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Good Samaritan

It seems a long time since Princess Diana’s and JFK Jr.’s death, but for some reason I was thinking about them both this week when a friend of mine told me a New York Good Samaritan story. You will recall, dear reader, that when the paparazzi arrived at the scene of the accident in Paris, they took pictures of the grisly scene—what a scoop—but did not help. In France, as it happens, there is a Good Samaritan Law, Non-Assistance à Personne en Danger, and if citizens do not stop to help, they can be indicted. I was later asked to reflect on the lack of such a law in the United States by an editor at George magazine for an anthology JFK Jr. was publishing called “250 Ways to Make America Better," which is why this particular Good Samaritan memory chip called up both Princess Di and JFK Jr., both gone too soon in awful ways. But their legacies remain, and for this we must be grateful. In the case of Princess Di: landmines. She sought their elimination from former war-torn regions and went to visit fields and fields of landmines in former war-torn regions. And in the case of JFK Jr., he started a very good magazine and was involved in many political causes. So when my Good Samaritan friend told me her story, I took notice, and decided to write a little something about it while, at the same time, encouraging her to write about it; I always question the ways in which I appropriate other people’s stories in the guise of reporting them. And this is, sometimes, an ethical conundrum.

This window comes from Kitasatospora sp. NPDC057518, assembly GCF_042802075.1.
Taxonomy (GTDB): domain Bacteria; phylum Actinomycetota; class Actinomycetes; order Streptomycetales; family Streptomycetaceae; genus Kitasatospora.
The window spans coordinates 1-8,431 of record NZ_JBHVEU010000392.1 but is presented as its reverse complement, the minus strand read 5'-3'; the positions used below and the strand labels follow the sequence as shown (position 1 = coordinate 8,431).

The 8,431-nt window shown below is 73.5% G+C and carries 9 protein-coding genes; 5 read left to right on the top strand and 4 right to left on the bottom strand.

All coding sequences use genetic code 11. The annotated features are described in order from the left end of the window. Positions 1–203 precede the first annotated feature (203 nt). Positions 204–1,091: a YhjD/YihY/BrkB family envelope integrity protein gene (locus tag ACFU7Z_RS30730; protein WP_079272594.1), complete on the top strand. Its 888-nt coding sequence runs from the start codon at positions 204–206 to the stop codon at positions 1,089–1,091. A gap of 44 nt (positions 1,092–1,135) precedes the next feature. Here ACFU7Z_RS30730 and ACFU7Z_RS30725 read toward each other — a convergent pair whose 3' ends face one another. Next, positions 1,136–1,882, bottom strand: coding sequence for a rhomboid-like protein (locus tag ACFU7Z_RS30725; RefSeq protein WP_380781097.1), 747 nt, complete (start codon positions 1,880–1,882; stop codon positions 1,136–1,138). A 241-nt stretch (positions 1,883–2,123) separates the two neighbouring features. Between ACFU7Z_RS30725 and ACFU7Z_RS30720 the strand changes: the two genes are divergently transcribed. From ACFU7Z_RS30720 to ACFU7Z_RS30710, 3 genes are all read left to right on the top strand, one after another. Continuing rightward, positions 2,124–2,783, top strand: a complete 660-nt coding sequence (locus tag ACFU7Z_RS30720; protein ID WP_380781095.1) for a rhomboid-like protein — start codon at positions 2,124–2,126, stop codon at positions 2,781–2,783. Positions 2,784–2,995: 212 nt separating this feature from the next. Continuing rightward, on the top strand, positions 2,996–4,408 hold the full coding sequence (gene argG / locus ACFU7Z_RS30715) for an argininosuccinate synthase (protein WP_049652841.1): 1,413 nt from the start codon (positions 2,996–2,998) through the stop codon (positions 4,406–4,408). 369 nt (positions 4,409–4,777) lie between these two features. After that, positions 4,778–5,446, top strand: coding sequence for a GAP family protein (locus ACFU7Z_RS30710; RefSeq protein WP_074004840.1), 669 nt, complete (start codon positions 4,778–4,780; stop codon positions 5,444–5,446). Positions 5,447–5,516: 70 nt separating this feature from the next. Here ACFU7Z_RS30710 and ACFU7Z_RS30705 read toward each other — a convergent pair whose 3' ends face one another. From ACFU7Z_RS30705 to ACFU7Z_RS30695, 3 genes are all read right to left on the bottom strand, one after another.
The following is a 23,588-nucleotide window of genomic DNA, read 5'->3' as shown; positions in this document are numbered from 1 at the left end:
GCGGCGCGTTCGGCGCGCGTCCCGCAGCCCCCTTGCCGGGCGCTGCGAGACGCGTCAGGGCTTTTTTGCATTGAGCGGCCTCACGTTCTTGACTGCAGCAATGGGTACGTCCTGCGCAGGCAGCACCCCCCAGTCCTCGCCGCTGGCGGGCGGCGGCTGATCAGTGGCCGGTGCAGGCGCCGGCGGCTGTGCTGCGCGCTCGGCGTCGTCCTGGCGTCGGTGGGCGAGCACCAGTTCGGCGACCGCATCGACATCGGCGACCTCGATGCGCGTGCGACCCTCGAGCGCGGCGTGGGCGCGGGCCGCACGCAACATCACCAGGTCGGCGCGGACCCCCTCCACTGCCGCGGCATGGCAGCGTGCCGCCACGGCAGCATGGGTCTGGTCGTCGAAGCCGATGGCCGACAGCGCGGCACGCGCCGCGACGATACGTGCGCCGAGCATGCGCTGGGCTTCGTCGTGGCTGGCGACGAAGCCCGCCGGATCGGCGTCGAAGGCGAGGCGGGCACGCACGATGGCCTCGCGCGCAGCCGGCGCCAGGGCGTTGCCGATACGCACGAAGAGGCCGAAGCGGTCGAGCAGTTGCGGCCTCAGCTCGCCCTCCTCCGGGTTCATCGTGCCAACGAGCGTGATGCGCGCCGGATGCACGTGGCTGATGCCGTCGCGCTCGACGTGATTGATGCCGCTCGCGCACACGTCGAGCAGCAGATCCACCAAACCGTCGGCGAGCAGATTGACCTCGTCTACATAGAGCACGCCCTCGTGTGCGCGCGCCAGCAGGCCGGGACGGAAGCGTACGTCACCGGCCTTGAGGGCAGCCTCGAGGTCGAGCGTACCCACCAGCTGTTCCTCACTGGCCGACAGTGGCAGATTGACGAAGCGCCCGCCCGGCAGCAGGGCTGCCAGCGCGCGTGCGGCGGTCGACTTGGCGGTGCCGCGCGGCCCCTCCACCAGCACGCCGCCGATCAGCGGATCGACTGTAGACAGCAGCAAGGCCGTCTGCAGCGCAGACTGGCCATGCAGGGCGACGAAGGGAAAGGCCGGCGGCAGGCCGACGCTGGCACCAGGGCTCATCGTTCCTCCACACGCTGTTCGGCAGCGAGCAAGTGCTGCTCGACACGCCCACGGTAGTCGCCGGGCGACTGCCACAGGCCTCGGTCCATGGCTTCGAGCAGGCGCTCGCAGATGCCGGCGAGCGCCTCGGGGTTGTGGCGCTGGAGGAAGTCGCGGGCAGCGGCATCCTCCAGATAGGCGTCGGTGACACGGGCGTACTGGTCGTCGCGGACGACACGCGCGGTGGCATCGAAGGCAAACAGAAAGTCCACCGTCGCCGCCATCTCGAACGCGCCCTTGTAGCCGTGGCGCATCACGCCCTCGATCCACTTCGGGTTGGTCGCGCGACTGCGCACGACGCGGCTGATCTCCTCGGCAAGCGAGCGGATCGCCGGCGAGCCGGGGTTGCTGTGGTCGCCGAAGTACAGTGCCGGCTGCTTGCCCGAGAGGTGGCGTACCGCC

Nonetheless, I will return to my friend’s story, if only briefly. She was on the West 4th Street A-train platform late last Saturday when she spotted two men, covered in gold jewelry, carrying suitcases and a baby rabbit. My friend loves animals, rescues animals, and donates mightily to animal conservation—elephants, for example—and she was horrified when one of these unsavory looking men took the rabbit and held it over the track threatening to drop it. And, immediately, she had an idea: “I am going to buy this rabbit.” And that is what she did, handing over her last $40. There is more to the story—there always is—but I will let her tell it.

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